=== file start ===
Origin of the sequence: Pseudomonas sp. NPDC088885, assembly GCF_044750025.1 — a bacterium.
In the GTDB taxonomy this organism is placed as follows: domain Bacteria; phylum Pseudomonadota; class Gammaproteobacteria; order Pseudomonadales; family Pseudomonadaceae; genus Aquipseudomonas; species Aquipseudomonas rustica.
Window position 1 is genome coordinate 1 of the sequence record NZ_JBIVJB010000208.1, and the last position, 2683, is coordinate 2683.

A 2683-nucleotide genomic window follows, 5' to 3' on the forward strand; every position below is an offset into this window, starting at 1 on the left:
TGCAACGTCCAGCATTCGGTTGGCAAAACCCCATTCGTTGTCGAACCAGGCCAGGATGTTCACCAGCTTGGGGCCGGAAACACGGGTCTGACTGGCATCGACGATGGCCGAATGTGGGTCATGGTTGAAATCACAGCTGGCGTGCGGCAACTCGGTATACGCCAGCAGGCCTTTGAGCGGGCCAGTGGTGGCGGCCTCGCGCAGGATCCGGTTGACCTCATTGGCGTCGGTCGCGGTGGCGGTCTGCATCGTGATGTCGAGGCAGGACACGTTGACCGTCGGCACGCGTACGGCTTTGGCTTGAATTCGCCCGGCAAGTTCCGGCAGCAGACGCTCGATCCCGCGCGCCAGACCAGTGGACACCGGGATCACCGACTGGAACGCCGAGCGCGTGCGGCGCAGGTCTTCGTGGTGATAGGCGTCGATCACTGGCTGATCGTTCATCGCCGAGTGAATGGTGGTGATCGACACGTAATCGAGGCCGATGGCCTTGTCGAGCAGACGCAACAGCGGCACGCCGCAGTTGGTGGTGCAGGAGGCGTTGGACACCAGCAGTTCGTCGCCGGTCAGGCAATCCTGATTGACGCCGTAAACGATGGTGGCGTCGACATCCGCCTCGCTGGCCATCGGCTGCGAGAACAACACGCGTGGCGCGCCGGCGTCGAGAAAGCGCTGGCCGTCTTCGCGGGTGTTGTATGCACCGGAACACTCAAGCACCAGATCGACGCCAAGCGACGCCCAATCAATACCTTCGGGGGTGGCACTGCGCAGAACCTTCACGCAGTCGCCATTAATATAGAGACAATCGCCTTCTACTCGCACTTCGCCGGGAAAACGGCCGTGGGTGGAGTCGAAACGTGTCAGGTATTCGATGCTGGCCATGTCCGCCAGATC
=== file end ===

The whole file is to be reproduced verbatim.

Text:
Origin of the sequence: Pseudomonas sp. NPDC088885, assembly GCF_044750025.1 — a bacterium.
In the GTDB taxonomy this organism is placed as follows: domain Bacteria; phylum Pseudomonadota; class Gammaproteobacteria; order Pseudomonadales; family Pseudomonadaceae; genus Aquipseudomonas; species Aquipseudomonas rustica.
Window position 1 is genome coordinate 1 of the sequence record NZ_JBIVJB010000208.1, and the last position, 2683, is coordinate 2683.

A 2683-nucleotide genomic window follows, 5' to 3' on the forward strand; every position below is an offset into this window, starting at 1 on the left:
TGCAACGTCCAGCATTCGGTTGGCAAAACCCCATTCGTTGTCGAACCAGGCCAGGATGTTCACCAGCTTGGGGCCGGAAACACGGGTCTGACTGGCATCGACGATGGCCGAATGTGGGTCATGGTTGAAATCACAGCTGGCGTGCGGCAACTCGGTATACGCCAGCAGGCCTTTGAGCGGGCCAGTGGTGGCGGCCTCGCGCAGGATCCGGTTGACCTCATTGGCGTCGGTCGCGGTGGCGGTCTGCATCGTGATGTCGAGGCAGGACACGTTGACCGTCGGCACGCGTACGGCTTTGGCTTGAATTCGCCCGGCAAGTTCCGGCAGCAGACGCTCGATCCCGCGCGCCAGACCAGTGGACACCGGGATCACCGACTGGAACGCCGAGCGCGTGCGGCGCAGGTCTTCGTGGTGATAGGCGTCGATCACTGGCTGATCGTTCATCGCCGAGTGAATGGTGGTGATCGACACGTAATCGAGGCCGATGGCCTTGTCGAGCAGACGCAACAGCGGCACGCCGCAGTTGGTGGTGCAGGAGGCGTTGGACACCAGCAGTTCGTCGCCGGTCAGGCAATCCTGATTGACGCCGTAAACGATGGTGGCGTCGACATCCGCCTCGCTGGCCATCGGCTGCGAGAACAACACGCGTGGCGCGCCGGCGTCGAGAAAGCGCTGGCCGTCTTCGCGGGTGTTGTATGCACCGGAACACTCAAGCACCAGATCGACGCCAAGCGACGCCCAATCAATACCTTCGGGGGTGGCACTGCGCAGAACCTTCACGCAGTCGCCATTAATATAGAGACAATCGCCTTCTACTCGCACTTCGCCGGGAAAACGGCCGTGGGTGGAGTCGAAACGTGTCAGGTATTCGATGCTGGCCATGTCCGCCAGATC